Although the color, intensity, and location of the rash vary, the rash always itches. In older children and adults, intense itching is the main symptom. The itching often leads to uncontrollable scratching, triggering a cycle of itching-scratching-itching that makes the problem worse. Continuous scratching causes the skin to thicken (lichenification).
Scratching and rubbing can also tear the skin, leaving an opening for bacteria to enter and cause infections of the skin, tissues below the skin, and nearby lymph nodes. Widespread inflammation and scaling of the skin (exfoliative dermatitis) also can develop.
In people with atopic dermatitis, infection with the herpes simplex virus, which in other people usually affects a small area with tiny, slightly painful blisters, may cause a serious illness with widespread dermatitis, blistering, and high fever (eczema herpeticum).
People who have had atopic dermatitis for a long time may develop clouding of the lens of the eye (cataracts) in their 20s or 30s.
A doctor makes the diagnosis of atopic dermatitis based on the typical appearance of the rash and often on whether other family members have allergies.
Sometimes, doctors do skin prick testing or patch tests or do blood tests (the radioallergosorbent test [RAST]) to determine which substances may be triggering attacks.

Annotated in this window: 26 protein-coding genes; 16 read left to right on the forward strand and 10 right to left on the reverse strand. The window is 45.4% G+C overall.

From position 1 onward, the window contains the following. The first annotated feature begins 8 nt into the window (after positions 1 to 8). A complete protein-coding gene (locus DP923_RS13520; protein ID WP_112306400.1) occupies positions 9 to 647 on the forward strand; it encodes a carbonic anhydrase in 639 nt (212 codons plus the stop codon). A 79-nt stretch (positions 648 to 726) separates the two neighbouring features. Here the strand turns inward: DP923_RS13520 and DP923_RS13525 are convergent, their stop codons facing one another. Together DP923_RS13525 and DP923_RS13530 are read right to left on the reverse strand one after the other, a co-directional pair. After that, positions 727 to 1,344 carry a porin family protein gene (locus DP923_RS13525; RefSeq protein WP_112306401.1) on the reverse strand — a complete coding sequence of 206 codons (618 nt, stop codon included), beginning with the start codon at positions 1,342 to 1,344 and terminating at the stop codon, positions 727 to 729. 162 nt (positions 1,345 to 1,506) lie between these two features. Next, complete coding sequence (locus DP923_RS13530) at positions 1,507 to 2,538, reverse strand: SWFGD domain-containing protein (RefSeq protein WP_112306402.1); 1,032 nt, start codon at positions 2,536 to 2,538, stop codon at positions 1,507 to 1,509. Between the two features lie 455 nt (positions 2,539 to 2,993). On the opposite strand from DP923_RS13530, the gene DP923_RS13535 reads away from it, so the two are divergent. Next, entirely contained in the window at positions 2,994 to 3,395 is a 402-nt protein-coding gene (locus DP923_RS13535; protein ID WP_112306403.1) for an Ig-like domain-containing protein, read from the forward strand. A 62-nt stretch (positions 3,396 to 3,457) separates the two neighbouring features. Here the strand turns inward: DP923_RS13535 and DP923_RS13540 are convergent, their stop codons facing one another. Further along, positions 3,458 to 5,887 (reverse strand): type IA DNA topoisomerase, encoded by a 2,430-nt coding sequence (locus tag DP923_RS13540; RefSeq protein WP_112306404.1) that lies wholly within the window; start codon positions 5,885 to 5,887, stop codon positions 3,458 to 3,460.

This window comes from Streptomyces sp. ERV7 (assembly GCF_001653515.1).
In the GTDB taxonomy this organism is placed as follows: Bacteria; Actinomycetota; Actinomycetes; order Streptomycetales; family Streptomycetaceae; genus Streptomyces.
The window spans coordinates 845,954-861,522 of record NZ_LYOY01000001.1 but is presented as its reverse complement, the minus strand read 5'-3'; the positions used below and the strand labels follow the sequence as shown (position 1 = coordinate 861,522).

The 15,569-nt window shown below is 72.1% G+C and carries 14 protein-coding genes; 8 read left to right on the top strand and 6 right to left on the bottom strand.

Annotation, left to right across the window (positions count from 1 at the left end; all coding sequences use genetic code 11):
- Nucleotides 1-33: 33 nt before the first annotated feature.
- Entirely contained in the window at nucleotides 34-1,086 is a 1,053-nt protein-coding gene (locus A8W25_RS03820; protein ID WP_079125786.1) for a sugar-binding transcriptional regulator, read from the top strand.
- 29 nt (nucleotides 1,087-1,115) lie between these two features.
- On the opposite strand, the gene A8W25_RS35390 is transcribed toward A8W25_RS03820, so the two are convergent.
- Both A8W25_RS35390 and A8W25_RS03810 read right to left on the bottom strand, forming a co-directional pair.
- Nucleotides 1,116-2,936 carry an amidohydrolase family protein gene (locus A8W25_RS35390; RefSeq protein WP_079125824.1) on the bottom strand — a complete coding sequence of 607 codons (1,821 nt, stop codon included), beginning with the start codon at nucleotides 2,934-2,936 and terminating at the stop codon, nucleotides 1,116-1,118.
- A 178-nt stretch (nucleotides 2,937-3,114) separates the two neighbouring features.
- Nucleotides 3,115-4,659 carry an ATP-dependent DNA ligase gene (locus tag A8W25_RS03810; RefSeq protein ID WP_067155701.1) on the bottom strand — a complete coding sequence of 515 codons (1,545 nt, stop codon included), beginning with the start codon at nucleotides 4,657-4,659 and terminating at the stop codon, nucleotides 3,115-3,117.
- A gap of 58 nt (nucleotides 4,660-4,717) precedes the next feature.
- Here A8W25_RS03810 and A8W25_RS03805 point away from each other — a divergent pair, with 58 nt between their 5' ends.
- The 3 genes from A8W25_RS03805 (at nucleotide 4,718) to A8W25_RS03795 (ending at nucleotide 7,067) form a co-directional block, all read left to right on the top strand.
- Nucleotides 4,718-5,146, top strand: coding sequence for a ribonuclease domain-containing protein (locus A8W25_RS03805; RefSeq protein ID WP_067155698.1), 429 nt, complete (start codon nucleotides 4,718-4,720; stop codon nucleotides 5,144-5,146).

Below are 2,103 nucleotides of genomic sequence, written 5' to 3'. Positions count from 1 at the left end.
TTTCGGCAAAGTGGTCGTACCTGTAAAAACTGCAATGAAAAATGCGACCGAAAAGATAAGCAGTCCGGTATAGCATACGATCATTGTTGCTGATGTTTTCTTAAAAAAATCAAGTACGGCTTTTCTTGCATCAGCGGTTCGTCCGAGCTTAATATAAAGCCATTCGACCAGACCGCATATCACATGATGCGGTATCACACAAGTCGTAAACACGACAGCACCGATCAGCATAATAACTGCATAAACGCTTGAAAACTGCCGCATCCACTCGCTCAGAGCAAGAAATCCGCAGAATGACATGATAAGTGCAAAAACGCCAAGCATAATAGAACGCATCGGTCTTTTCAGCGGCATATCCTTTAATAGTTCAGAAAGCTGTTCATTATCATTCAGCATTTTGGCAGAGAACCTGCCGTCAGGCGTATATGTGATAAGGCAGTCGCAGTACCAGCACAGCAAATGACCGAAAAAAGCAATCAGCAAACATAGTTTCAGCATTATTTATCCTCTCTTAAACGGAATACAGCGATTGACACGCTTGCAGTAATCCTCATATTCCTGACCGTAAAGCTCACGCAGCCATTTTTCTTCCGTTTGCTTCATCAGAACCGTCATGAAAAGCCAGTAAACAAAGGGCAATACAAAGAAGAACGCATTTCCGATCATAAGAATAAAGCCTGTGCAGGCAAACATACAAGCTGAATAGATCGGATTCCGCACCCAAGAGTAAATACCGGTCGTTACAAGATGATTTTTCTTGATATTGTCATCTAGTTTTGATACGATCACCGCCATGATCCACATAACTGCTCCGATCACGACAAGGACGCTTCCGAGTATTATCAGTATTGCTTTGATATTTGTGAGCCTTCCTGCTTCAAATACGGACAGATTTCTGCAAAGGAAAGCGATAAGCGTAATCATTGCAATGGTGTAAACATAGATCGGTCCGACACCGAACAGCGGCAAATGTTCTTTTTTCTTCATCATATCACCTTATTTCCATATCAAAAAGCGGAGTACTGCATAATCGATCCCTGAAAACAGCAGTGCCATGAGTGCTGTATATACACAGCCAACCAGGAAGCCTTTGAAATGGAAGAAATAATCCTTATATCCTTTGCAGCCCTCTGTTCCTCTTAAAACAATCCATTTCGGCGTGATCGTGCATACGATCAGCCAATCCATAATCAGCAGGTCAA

Atopic dermatitis often lessens by the time children are 5 years of age. However, flare-ups are common throughout adolescence and into adulthood. Girls and people who developed atopic dermatitis at an early age, have severe disease, have a family history, and have rhinitis or asthma are more likely to have atopic dermatitis for a long time. Even in these people, however, atopic dermatitis frequently resolves or lessens significantly by adulthood. Because the symptoms of atopic dermatitis are visible and sometimes disabling, children may develop long-term emotional problems as they face the challenge of living with the disease during their developmental years.
Avoiding contact with substances known to irritate the skin or foods that the person is sensitive to can prevent a rash.
Certain measures can help reduce exposure to common household triggers:
Using synthetic fiber pillows and impermeable mattress covers
Washing bedding in hot water
Removing upholstered furniture, soft toys, carpets, and pets (to reduce dust mites and animal dander)